While the University of Minnesota continues to make progress toward its retention and four-year graduation goals, the College of Education and Human Development struggles to keep up with other freshman-admitting colleges.
The University hit its first-year retention goal for 2010-11, with just over 90 percent of freshmen returning to the University the following year.
The four-year graduation rate also increased by about four percentage points since 2010 to 54 percent — still short of the University’s goal of 60 percent of students graduating within four years by 2011. In 2004-05, that number was about 33 percent.
Vice Provost and Dean of Undergraduate Education Robert McMaster presented the annual retention and graduation rate report to the Board of Regents on Thursday. He said the University has tried to increase retention and improve graduation rates by implementing first-year programming like Welcome Week and the Access to Success program.
McMaster said the University has also reviewed curriculum to ensure students don’t have “excessive degree requirements” that might inhibit them from graduating in four years.
While the Carlson School of Management outshone other freshman-admitting colleges with almost 75 percent of its 2007 freshman class graduating in four years, CEHD lagged behind all others by a wide margin.
The average percentage of all students graduating in four years was 54 percent in 2011. But only 35 percent of CEHD’s class that entered in 2007 graduated in four years.
But CEHD did see a “significant increase” in four-year graduation rates from 2010 to 2011, said Emily Goff, coordinator of undergraduate programs in CEHD. There was a 12 percentage point increase from 23 percent of students graduating in four years in 2010.
All colleges, except the Carlson School, have seen major increases in four-year graduation rates since 2005, when an average of 35 percent of students graduated in four years from those colleges. In that same year, only 10 percent of CEHD students graduated in the recommended time period.
CEHD fell behind all other colleges because many students came under its umbrella when the General College closed, Goff said.
In 2007, there was a one-year general studies program — an “anomaly” — that was a bridge for students who faced traditional barriers to four-year graduation. Goff said these students didn’t receive the student support CEHD began in 2008 so their graduation rates were lower.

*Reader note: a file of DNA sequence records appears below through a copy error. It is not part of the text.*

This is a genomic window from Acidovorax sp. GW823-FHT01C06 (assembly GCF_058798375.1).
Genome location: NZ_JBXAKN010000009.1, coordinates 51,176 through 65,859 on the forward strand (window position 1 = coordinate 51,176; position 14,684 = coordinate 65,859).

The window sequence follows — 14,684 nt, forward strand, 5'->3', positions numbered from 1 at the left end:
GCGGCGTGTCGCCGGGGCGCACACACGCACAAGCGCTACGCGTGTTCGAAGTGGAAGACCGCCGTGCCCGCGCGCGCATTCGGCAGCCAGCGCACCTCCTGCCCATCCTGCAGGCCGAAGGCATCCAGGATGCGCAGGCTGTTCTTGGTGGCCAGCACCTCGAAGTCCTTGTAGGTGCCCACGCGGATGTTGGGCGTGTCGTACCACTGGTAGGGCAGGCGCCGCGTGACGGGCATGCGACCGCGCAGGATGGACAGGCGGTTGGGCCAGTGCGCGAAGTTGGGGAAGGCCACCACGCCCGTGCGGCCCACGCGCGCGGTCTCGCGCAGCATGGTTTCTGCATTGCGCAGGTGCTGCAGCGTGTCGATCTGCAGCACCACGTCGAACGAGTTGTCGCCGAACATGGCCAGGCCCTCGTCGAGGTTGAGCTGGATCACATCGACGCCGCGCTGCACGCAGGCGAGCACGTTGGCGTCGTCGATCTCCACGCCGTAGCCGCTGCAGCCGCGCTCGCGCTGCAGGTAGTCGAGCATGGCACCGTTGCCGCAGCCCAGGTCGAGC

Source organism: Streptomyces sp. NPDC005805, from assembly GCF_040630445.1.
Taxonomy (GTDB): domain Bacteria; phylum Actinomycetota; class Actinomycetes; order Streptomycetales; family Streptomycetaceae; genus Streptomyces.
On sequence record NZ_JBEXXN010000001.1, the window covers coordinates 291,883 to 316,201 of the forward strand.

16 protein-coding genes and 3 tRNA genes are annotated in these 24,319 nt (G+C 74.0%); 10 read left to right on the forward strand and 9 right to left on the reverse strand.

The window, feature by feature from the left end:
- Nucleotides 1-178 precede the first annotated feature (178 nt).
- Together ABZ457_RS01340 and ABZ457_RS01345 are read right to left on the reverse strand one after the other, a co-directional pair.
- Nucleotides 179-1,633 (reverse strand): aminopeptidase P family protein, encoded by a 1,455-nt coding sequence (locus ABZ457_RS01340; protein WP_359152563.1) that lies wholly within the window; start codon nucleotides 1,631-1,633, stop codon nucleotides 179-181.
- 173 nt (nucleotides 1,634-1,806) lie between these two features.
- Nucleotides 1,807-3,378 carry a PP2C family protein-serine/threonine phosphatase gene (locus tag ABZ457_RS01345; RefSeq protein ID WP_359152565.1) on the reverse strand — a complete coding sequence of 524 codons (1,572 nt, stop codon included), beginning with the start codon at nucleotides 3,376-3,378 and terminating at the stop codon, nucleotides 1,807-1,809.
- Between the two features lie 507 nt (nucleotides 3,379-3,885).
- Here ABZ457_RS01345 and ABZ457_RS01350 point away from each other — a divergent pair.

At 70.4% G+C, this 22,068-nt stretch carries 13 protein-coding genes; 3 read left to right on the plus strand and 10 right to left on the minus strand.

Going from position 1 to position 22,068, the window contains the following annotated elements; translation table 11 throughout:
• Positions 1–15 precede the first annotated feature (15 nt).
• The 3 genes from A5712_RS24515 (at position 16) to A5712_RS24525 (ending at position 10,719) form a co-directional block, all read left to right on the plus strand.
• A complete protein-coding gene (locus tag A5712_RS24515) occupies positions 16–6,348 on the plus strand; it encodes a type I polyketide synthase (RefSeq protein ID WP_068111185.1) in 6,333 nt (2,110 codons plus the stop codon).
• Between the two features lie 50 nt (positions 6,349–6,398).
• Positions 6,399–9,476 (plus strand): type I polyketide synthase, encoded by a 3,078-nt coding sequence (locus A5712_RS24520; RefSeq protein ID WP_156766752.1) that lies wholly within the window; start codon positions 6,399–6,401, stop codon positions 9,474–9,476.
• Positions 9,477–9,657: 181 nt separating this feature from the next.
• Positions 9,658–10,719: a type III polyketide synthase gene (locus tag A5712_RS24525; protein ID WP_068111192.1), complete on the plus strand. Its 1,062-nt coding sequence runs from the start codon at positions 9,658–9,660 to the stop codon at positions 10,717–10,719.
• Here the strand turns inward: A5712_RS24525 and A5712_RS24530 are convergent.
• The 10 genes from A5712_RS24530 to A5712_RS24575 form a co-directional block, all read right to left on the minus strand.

She said CEHD still admits the most students with assorted ACT scores, ethnicities and even hometowns.
“We admit the most diverse class of freshman on every possible facet,” Goff said.
Compared to the group of students who entered the University in 2006, the four-year graduation rate has increased for students of color, but there is still a wide achievement gap.
Just over 58 percent of white students who started in 2007 graduated within four years, while 31.3 percent of African-American and 23.4 percent of American Indian students did. Overall, that’s a 20 percentage point gap between white students and students of color.
“We know that should be zero, and that’s our goal: to make that zero,” McMaster told the Board of Regents.
In 2008, CEHD began a first-year program that featured experiences like a common freshman course and learning communities. Coupled with the Welcome Week program, which Goff said was a “significant intervention,” the college anticipates another leap in four-year graduation rates when the class of 2012 graduates in the spring.
“We’re really going to be starting the clock next year,” she said.
All seven freshman-admitting colleges have four-year graduation rate goals of 60 percent, except the College of Science and Engineering at 55 percent and the Carlson School at 70 percent.
McMaster said these rates were differential based on the nature of the curriculum. For example, he said, mechanical engineering students are pushed to complete a semester at an engineering firm.
The colleges of Biological Sciences, Design, Liberal Arts and Food, Agricultural and Natural Resource Sciences all met or were within about six percentage points of meeting their 60 percent goals.
The Carlson School has maintained a four-year graduation rate above 70 percent for the past few years.
Its academic advising model has been the key to that success, said Mary Kosir, assistant dean of undergraduate education in the Carlson School.
She said students are required to meet with advisers in both semesters of their freshmen year before they can register for classes. This helps them to develop a relationship with their adviser and ensures “nobody slips through the cracks.”
For the first time this fall, the Carlson School also surveyed the students who entered in fall 2007 and didn’t graduate in four years. Kosir said they wanted to get a better read on the hurdles students were facing.
Results showed many students who did not graduate within four years made “intentional” decisions to not do so, like seeking a dual degree or studying abroad for an extra semester, she said.
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